Coal markets are being distorted by the heavy hand of Beijing

Coal markets have been deeply distorted by Beijing's blacklisting of Australian coal, providing Australian miners with an unusual set of incentives and undermining confidence in price setting mechanisms (reports The Australian Financial Review).
18th December 2020
Resources Rising Stars

Coal markets have been deeply distorted by Beijing's blacklisting of Australian coal, providing Australian miners with an unusual set of incentives and undermining confidence in price setting mechanisms (reports The Australian Financial Review).

Prices for top quality NSW thermal coal have risen by close to 50 per cent over the past four months despite China's blacklisting, thanks to reduced supply and improving demand in Japan and Korea, creating the unusual dynamic where thermal coal prices have been higher than prices for semi-soft coking coal.

The difference between thermal and semi-soft prices is closely watched by miners, who can convert thermal coal into semi-soft coking coal by spending money on washing the coal.

Miners are traditionally incentivised to do the extra washing when semi-soft prices are about $US10 higher than prices for top quality NSW thermal coal.

''You are not going to do that now if you are washing it to get a lower price, so there are a few strange things going on in the market at the moment due to this China issue," said coal industry veteran and former Stanmore Coal managing director Nick Jorss.

Another niche type of coking coal, commonly known as pulverised coal injection (PCI), traditionally sells at a premium to semi-soft, with Goldman Sachs reporting that premium as averaging $US10 since January 1.

But that premium has completely disappeared, with PCI and semi-soft both selling for $US75 per tonne last week; below top quality thermal coal at $US77 per tonne.

XCoal chief executive Ernie Thrasher said China's buying strike was also playing havoc with the numerous coal price indices that are based on the daily prices achieved in transactions between Australian coking coal miners and Chinese customers.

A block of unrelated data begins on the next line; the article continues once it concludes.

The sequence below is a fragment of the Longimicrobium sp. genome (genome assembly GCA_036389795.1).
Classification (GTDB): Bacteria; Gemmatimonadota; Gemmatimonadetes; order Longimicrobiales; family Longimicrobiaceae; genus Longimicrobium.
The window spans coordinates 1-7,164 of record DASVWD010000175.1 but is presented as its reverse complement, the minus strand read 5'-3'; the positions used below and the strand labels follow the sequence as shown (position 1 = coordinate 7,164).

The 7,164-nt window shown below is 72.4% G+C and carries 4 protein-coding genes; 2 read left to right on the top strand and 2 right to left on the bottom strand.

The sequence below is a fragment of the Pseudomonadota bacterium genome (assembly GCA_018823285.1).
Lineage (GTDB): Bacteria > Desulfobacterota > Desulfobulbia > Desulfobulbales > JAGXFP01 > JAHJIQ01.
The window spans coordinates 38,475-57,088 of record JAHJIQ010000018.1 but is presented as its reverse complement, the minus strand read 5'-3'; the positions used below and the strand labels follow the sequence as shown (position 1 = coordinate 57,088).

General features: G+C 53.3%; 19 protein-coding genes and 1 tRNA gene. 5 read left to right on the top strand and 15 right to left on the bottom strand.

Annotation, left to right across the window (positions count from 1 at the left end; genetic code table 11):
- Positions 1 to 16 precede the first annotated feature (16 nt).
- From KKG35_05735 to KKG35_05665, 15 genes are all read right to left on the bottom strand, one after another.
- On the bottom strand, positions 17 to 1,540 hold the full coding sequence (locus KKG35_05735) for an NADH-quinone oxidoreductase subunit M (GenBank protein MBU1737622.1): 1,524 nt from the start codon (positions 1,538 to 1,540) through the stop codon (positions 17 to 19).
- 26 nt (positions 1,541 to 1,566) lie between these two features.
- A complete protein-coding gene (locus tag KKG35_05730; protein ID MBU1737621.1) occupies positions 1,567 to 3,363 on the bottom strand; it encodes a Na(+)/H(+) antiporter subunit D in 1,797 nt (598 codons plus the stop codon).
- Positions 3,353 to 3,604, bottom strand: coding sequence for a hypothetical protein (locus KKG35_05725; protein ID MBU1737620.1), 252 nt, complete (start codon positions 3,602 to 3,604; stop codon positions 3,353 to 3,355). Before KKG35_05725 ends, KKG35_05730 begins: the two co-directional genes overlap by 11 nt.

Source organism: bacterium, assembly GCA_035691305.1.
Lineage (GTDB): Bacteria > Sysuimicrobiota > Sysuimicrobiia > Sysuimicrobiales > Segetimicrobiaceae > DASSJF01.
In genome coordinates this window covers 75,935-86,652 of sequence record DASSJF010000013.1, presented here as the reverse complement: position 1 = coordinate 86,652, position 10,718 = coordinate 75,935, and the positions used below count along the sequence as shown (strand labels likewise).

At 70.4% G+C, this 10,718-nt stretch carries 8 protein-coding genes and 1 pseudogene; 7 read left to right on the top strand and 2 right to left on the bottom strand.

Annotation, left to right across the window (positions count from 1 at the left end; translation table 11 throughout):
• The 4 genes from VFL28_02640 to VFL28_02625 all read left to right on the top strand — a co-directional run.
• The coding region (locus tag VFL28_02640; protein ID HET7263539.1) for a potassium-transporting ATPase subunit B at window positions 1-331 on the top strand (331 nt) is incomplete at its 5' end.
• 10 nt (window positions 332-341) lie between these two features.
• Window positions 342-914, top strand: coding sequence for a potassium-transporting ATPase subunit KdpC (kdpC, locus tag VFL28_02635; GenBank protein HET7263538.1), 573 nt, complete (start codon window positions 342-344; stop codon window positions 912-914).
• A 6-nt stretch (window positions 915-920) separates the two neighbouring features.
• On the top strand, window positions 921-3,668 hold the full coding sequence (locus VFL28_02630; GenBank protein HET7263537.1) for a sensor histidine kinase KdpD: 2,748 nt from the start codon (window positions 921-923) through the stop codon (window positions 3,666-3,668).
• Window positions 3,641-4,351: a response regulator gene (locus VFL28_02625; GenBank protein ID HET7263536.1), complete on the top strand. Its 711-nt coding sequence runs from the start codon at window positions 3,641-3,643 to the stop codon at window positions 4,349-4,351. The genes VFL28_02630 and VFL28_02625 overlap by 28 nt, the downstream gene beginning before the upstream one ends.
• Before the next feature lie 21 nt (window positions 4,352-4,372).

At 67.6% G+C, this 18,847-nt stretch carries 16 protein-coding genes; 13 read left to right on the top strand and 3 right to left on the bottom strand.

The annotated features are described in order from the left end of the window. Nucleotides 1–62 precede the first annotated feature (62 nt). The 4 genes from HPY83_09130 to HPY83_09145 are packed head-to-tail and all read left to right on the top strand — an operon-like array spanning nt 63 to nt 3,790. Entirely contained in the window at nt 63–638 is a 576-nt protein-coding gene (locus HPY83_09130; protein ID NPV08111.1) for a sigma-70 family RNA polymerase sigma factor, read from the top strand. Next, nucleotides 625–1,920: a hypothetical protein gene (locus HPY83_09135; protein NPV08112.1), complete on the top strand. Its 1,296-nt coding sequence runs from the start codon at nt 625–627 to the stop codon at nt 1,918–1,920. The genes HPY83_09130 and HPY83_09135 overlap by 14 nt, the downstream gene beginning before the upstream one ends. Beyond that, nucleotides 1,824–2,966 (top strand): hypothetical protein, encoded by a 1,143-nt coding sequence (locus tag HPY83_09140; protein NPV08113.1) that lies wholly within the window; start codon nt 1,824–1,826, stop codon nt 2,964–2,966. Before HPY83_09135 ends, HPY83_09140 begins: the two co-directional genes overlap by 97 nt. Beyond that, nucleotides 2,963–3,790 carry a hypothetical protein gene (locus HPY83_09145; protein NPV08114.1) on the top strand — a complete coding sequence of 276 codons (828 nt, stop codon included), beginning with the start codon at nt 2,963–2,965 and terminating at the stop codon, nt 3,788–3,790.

''There should be a raging debate on how can you sell (coking) coal to Japan and Korea on an index driven by China spot sales when there are no China spot sales," he said.

''So the Australian producers are getting harmed twice; they don't have the sales to China and their sales to other customers are being priced of an index that has no real price to it.''

In a bid to avoid Australian coking coal, Chinese steel mills are paying between 70 per cent and 100 per cent more to buy coal mined in China and Canada.

Some in the industry believe European mills with long-term contracts to buy Canadian coal are on-selling that product to China, then securing shipments from Australia and pocketing the arbitrage between the two prices.

''There is a perception this is good for anyone who is not Australian but I don't subscribe to that,'' said Mr Thrasher.

''I think any exogenous factor that affects global trade and distorts the market causes disrupted trade flows to occur which eventually sort themselves out, and when they sort themselves out, normally it is not a good ending for somebody.

''It is a little bit like musical chairs, when the music stops there is not enough chairs for everyone and someone is the odd one out.''

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